Over summer, my husband and I watched the protests over more murders of innocent Black people. Then the fires started in California. Our air was so thick with smoke, it looked like winter all the time. When that cleared up finally, we had the election and the ensuing chaos. Now, entering December, we are told the virus will overwhelm hospitals again.

Throughout all of this, I have been reading books and articles on mental health and meeting with college psych services to work on my sabbatical. I have been writing but finding it difficult to focus, then beating myself up for not being able to focus. I eat too much. I drink too much, finding the 4:00 wine time to be a way to punctuate the day, just as I open the blinds and close them at certain times, turn on the lamps, and turn them off. To mark time, to stay sane.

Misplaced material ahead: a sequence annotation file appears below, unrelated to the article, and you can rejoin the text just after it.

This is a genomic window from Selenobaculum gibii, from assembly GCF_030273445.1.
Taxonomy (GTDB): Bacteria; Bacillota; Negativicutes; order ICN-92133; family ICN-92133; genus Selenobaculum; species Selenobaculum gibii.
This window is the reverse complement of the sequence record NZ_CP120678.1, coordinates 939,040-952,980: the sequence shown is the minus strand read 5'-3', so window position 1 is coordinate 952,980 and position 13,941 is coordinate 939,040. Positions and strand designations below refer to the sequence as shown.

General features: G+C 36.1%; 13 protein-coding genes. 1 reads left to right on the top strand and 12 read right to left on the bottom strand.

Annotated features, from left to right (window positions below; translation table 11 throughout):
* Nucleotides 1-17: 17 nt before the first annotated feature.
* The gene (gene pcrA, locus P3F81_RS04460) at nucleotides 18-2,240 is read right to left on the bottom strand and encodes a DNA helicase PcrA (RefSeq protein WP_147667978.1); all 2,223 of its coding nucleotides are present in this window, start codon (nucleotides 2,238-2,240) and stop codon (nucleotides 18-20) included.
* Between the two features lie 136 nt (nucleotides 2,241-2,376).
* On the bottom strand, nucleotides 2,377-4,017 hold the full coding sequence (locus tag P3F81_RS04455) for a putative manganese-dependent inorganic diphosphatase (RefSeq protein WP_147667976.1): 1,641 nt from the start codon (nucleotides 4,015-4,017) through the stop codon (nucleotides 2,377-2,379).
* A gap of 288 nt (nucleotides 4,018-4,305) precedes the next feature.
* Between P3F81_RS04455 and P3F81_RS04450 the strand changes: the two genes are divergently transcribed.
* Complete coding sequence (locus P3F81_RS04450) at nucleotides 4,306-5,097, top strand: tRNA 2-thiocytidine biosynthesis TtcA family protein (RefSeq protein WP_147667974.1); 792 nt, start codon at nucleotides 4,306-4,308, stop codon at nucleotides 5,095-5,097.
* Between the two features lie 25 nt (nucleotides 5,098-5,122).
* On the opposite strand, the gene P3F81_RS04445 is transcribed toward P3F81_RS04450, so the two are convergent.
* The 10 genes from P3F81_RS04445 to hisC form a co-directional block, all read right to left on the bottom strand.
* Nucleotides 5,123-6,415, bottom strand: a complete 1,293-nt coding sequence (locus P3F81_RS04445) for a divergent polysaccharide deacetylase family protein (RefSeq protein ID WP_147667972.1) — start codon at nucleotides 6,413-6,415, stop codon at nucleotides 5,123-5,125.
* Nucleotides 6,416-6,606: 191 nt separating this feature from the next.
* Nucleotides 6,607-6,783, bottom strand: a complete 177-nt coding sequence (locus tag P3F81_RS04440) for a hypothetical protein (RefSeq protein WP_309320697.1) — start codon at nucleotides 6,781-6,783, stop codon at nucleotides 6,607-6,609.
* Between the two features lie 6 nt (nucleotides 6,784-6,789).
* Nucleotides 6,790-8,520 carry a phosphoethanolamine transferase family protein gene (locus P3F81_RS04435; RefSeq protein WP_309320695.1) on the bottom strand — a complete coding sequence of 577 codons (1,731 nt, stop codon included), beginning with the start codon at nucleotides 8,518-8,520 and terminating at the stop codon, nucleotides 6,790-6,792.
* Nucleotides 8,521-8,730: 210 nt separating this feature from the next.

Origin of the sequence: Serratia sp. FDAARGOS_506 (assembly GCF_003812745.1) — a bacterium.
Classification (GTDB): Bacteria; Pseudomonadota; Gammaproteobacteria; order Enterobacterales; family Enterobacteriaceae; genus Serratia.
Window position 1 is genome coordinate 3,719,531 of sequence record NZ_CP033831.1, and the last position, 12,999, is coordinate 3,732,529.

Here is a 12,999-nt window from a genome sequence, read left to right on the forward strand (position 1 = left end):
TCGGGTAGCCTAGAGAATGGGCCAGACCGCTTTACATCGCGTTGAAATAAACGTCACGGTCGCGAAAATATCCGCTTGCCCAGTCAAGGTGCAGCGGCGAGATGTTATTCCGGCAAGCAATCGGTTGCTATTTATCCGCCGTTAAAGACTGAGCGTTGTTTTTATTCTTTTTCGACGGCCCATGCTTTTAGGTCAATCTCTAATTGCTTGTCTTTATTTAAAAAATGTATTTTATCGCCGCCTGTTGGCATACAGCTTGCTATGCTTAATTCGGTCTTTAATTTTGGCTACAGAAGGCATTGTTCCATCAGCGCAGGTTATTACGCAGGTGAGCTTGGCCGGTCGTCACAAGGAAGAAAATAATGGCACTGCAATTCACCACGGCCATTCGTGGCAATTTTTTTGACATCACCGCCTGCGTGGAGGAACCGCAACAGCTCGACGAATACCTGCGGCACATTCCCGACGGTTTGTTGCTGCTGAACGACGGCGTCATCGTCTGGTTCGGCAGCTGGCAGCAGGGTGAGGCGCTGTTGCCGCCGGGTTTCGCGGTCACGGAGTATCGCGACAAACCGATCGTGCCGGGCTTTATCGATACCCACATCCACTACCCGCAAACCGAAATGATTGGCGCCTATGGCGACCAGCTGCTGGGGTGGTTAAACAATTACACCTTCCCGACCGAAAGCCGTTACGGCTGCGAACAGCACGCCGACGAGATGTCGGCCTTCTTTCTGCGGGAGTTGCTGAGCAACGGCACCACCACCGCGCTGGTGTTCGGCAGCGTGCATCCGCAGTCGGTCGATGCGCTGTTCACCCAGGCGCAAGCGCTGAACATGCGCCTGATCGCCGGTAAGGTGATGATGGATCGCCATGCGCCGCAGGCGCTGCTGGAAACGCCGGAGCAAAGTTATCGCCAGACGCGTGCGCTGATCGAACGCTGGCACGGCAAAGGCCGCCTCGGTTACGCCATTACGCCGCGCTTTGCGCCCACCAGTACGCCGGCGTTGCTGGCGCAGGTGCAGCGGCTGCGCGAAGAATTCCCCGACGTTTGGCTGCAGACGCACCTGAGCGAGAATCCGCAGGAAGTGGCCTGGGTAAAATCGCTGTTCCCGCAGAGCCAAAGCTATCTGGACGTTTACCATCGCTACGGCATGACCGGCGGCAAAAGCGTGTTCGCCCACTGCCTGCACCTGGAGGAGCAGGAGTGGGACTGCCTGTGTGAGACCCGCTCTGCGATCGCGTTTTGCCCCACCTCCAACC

The losses have been overwhelming, and I find that only now, almost a year later, I am fully grieving for my mother. Because so many others have losses as well, it is collectively overwhelming. As I write this, my daughter’s ex-boyfriend is sleeping in our car in the driveway. He is homeless like many in my town right now. People don’t have enough to eat and the stimulus money is slow and always uncertain.

Understanding the struggles

I chose the topic of mental health for my sabbatical because every semester I have students who reveal to me in one way or another that they are struggling with depression or anxiety. 2020 only added to the ever-growing numbers.